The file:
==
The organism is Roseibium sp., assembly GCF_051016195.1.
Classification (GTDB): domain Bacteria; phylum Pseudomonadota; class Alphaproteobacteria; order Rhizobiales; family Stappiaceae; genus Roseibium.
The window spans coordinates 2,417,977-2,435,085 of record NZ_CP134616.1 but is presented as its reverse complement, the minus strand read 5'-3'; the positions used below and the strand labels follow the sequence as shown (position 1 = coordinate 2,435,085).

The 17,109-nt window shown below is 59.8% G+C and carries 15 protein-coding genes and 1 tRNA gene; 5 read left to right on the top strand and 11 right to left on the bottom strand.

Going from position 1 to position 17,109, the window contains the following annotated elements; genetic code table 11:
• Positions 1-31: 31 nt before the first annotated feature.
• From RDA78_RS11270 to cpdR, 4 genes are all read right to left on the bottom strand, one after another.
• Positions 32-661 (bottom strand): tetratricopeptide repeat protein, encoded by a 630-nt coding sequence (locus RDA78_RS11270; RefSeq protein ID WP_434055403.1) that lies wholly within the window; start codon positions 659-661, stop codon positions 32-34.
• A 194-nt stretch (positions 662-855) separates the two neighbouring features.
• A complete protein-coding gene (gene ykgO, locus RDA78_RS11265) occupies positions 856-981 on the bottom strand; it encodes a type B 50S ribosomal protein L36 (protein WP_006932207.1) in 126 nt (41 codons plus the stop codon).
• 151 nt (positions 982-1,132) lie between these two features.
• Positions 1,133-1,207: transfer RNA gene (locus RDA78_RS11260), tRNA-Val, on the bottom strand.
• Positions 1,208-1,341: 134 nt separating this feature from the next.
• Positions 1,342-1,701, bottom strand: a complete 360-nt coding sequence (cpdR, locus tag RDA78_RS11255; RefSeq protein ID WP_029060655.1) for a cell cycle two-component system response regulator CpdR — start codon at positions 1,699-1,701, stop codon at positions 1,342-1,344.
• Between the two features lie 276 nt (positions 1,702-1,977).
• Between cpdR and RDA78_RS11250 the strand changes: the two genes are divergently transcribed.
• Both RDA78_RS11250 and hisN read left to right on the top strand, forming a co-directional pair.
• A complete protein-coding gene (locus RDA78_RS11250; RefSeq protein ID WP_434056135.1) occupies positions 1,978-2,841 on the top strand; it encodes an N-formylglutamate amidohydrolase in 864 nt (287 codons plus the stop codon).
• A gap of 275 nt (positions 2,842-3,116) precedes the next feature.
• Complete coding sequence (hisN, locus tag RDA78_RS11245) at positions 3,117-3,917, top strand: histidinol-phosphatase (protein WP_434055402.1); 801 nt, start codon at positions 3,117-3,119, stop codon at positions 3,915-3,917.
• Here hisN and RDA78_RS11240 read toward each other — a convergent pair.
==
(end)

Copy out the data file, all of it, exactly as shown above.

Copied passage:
The organism is Roseibium sp., assembly GCF_051016195.1.
Classification (GTDB): domain Bacteria; phylum Pseudomonadota; class Alphaproteobacteria; order Rhizobiales; family Stappiaceae; genus Roseibium.
The window spans coordinates 2,417,977-2,435,085 of record NZ_CP134616.1 but is presented as its reverse complement, the minus strand read 5'-3'; the positions used below and the strand labels follow the sequence as shown (position 1 = coordinate 2,435,085).

The 17,109-nt window shown below is 59.8% G+C and carries 15 protein-coding genes and 1 tRNA gene; 5 read left to right on the top strand and 11 right to left on the bottom strand.

Going from position 1 to position 17,109, the window contains the following annotated elements; genetic code table 11:
• Positions 1-31: 31 nt before the first annotated feature.
• From RDA78_RS11270 to cpdR, 4 genes are all read right to left on the bottom strand, one after another.
• Positions 32-661 (bottom strand): tetratricopeptide repeat protein, encoded by a 630-nt coding sequence (locus RDA78_RS11270; RefSeq protein ID WP_434055403.1) that lies wholly within the window; start codon positions 659-661, stop codon positions 32-34.
• A 194-nt stretch (positions 662-855) separates the two neighbouring features.
• A complete protein-coding gene (gene ykgO, locus RDA78_RS11265) occupies positions 856-981 on the bottom strand; it encodes a type B 50S ribosomal protein L36 (protein WP_006932207.1) in 126 nt (41 codons plus the stop codon).
• 151 nt (positions 982-1,132) lie between these two features.
• Positions 1,133-1,207: transfer RNA gene (locus RDA78_RS11260), tRNA-Val, on the bottom strand.
• Positions 1,208-1,341: 134 nt separating this feature from the next.
• Positions 1,342-1,701, bottom strand: a complete 360-nt coding sequence (cpdR, locus tag RDA78_RS11255; RefSeq protein ID WP_029060655.1) for a cell cycle two-component system response regulator CpdR — start codon at positions 1,699-1,701, stop codon at positions 1,342-1,344.
• Between the two features lie 276 nt (positions 1,702-1,977).
• Between cpdR and RDA78_RS11250 the strand changes: the two genes are divergently transcribed.
• Both RDA78_RS11250 and hisN read left to right on the top strand, forming a co-directional pair.
• A complete protein-coding gene (locus RDA78_RS11250; RefSeq protein ID WP_434056135.1) occupies positions 1,978-2,841 on the top strand; it encodes an N-formylglutamate amidohydrolase in 864 nt (287 codons plus the stop codon).
• A gap of 275 nt (positions 2,842-3,116) precedes the next feature.
• Complete coding sequence (hisN, locus tag RDA78_RS11245) at positions 3,117-3,917, top strand: histidinol-phosphatase (protein WP_434055402.1); 801 nt, start codon at positions 3,117-3,119, stop codon at positions 3,915-3,917.
• Here hisN and RDA78_RS11240 read toward each other — a convergent pair.